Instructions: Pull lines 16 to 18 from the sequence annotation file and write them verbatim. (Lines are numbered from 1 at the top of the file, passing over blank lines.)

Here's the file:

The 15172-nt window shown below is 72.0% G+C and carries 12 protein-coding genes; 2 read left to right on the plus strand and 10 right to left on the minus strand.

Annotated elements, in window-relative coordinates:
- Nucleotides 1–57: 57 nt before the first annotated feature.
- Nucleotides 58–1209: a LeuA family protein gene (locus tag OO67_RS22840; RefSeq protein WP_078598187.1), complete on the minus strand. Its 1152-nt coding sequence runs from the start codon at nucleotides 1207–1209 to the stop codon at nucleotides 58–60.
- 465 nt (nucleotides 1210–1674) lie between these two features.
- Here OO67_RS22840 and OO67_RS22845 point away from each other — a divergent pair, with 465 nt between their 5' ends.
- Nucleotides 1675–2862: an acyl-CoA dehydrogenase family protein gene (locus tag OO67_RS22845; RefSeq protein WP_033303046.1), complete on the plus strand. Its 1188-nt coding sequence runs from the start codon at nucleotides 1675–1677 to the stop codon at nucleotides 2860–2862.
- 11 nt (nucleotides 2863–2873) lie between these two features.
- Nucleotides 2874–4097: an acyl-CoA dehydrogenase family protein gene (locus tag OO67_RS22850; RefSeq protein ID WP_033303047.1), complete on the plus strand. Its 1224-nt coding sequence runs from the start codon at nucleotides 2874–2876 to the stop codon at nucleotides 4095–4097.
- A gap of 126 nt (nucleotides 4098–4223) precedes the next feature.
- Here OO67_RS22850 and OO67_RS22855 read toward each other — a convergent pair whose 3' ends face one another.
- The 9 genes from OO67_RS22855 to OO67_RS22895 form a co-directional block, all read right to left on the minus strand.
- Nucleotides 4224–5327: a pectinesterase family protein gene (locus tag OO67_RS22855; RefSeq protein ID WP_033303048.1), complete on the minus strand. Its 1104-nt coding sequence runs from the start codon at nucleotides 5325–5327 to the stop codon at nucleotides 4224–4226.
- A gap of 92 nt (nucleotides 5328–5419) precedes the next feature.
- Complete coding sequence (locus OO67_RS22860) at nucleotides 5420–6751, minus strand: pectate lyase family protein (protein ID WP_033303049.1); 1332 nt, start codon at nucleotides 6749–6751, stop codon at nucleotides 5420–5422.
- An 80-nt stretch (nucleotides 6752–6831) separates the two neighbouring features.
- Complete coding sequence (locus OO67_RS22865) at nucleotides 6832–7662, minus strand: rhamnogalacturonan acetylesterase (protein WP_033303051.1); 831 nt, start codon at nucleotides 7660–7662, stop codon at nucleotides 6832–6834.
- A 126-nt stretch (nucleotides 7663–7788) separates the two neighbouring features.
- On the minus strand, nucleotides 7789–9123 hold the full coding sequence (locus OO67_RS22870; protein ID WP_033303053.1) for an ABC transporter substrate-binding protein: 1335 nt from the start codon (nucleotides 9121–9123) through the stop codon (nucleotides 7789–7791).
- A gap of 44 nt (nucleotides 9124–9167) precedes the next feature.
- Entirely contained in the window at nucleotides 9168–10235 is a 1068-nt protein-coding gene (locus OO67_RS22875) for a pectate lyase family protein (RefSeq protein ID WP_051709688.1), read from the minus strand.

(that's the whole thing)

- An 80-nt stretch (nucleotides 6752–6831) separates the two neighbouring features.
- Complete coding sequence (locus OO67_RS22865) at nucleotides 6832–7662, minus strand: rhamnogalacturonan acetylesterase (protein WP_033303051.1); 831 nt, start codon at nucleotides 7660–7662, stop codon at nucleotides 6832–6834.
- A 126-nt stretch (nucleotides 7663–7788) separates the two neighbouring features.